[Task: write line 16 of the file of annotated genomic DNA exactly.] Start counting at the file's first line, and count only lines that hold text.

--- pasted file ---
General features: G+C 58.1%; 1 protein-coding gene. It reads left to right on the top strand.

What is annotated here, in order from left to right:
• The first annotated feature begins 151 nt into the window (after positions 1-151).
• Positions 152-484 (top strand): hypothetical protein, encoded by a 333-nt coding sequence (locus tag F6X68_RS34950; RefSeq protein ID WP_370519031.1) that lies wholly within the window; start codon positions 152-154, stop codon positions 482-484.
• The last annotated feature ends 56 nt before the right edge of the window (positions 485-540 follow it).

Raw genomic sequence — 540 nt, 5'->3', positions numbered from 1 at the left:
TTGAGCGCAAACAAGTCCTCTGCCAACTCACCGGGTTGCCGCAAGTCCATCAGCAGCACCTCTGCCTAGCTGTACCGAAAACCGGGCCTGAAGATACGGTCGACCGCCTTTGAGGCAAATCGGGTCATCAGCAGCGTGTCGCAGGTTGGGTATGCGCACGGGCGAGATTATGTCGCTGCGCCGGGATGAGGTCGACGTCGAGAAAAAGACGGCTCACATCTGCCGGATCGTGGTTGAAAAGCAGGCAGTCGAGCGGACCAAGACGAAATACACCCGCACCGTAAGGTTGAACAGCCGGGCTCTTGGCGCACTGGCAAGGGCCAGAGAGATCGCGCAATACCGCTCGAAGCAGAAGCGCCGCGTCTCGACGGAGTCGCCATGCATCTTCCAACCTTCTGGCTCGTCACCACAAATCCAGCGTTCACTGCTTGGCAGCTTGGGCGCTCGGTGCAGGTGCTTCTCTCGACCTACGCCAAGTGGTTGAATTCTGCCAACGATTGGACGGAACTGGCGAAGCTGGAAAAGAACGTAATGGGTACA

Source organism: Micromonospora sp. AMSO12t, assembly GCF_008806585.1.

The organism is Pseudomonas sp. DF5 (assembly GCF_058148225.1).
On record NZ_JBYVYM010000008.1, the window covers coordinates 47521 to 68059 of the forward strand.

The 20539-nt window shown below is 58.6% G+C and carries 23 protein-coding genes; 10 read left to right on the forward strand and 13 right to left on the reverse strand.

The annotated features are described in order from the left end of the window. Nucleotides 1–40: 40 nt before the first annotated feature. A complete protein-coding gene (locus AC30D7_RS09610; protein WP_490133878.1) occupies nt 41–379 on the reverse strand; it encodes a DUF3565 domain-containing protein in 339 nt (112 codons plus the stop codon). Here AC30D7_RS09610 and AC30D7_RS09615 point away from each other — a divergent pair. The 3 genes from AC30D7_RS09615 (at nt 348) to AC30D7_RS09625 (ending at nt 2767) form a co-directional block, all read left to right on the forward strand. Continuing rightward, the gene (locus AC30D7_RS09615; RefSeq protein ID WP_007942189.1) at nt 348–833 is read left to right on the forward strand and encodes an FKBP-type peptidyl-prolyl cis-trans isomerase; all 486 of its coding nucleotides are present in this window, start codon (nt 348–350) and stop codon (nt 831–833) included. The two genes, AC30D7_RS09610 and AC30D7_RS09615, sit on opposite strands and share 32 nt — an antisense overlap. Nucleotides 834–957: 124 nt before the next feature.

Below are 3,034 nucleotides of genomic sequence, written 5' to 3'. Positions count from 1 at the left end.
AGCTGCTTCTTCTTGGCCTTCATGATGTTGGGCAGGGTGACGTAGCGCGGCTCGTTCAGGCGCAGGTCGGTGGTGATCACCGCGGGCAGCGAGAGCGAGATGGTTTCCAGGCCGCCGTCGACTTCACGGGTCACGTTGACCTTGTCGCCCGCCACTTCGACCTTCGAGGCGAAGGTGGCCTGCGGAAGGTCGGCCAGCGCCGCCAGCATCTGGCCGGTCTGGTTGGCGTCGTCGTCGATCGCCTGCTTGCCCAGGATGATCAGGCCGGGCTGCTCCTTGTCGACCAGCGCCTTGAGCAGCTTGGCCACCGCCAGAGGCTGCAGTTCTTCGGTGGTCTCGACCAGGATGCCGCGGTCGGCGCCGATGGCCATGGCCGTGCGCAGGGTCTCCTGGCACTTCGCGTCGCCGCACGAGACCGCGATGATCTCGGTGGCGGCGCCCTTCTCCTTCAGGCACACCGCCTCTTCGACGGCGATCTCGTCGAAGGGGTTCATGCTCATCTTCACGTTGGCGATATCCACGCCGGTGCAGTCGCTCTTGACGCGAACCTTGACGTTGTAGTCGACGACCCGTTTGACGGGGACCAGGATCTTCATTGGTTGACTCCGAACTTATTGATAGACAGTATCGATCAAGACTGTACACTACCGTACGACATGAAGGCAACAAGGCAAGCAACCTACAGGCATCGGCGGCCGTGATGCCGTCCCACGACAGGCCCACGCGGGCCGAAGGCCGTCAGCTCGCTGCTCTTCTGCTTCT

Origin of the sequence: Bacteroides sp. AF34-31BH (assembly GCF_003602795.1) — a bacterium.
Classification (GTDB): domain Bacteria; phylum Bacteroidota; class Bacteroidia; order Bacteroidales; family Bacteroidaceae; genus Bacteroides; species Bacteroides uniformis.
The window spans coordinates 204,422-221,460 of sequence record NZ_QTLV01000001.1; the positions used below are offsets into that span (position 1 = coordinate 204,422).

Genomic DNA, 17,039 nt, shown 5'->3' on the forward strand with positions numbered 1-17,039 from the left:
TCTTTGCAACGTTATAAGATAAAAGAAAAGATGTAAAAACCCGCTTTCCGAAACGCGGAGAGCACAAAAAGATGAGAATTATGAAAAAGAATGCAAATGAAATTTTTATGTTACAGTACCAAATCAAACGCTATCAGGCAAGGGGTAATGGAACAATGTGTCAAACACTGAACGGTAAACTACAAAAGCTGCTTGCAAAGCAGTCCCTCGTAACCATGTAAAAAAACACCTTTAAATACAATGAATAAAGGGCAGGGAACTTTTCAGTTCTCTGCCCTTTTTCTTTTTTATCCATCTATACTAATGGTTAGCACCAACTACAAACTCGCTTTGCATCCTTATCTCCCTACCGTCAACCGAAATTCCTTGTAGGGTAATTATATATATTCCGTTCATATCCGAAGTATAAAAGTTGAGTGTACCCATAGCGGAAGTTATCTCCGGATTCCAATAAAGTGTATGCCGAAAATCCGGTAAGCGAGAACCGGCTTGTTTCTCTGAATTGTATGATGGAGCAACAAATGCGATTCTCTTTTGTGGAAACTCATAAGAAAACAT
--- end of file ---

Classification (GTDB): domain Bacteria; phylum Bacteroidota; class Bacteroidia; order Bacteroidales; family Bacteroidaceae; genus Bacteroides; species Bacteroides uniformis.